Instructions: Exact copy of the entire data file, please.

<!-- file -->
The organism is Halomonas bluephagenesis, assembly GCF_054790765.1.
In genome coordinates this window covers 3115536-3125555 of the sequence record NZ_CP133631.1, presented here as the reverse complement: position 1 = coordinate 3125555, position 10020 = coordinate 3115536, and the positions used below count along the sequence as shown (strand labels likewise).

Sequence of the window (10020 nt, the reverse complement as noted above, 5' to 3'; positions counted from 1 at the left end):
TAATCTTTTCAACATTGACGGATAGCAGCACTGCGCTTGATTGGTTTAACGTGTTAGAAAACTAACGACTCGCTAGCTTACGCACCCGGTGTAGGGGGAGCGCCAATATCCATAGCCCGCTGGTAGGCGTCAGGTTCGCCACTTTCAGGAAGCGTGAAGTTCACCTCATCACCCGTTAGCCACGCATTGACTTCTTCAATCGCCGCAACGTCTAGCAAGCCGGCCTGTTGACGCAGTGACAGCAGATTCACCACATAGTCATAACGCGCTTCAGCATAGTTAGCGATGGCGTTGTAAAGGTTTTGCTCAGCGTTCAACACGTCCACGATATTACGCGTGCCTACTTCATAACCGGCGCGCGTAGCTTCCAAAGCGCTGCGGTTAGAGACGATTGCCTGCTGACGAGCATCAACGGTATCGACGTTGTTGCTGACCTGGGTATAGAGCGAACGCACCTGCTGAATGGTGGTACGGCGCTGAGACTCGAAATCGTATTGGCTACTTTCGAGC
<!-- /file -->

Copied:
The organism is Halomonas bluephagenesis, assembly GCF_054790765.1.
In genome coordinates this window covers 3115536-3125555 of the sequence record NZ_CP133631.1, presented here as the reverse complement: position 1 = coordinate 3125555, position 10020 = coordinate 3115536, and the positions used below count along the sequence as shown (strand labels likewise).

Sequence of the window (10020 nt, the reverse complement as noted above, 5' to 3'; positions counted from 1 at the left end):
TAATCTTTTCAACATTGACGGATAGCAGCACTGCGCTTGATTGGTTTAACGTGTTAGAAAACTAACGACTCGCTAGCTTACGCACCCGGTGTAGGGGGAGCGCCAATATCCATAGCCCGCTGGTAGGCGTCAGGTTCGCCACTTTCAGGAAGCGTGAAGTTCACCTCATCACCCGTTAGCCACGCATTGACTTCTTCAATCGCCGCAACGTCTAGCAAGCCGGCCTGTTGACGCAGTGACAGCAGATTCACCACATAGTCATAACGCGCTTCAGCATAGTTAGCGATGGCGTTGTAAAGGTTTTGCTCAGCGTTCAACACGTCCACGATATTACGCGTGCCTACTTCATAACCGGCGCGCGTAGCTTCCAAAGCGCTGCGGTTAGAGACGATTGCCTGCTGACGAGCATCAACGGTATCGACGTTGTTGCTGACCTGGGTATAGAGCGAACGCACCTGCTGAATGGTGGTACGGCGCTGAGACTCGAAATCGTATTGGCTACTTTCGAGC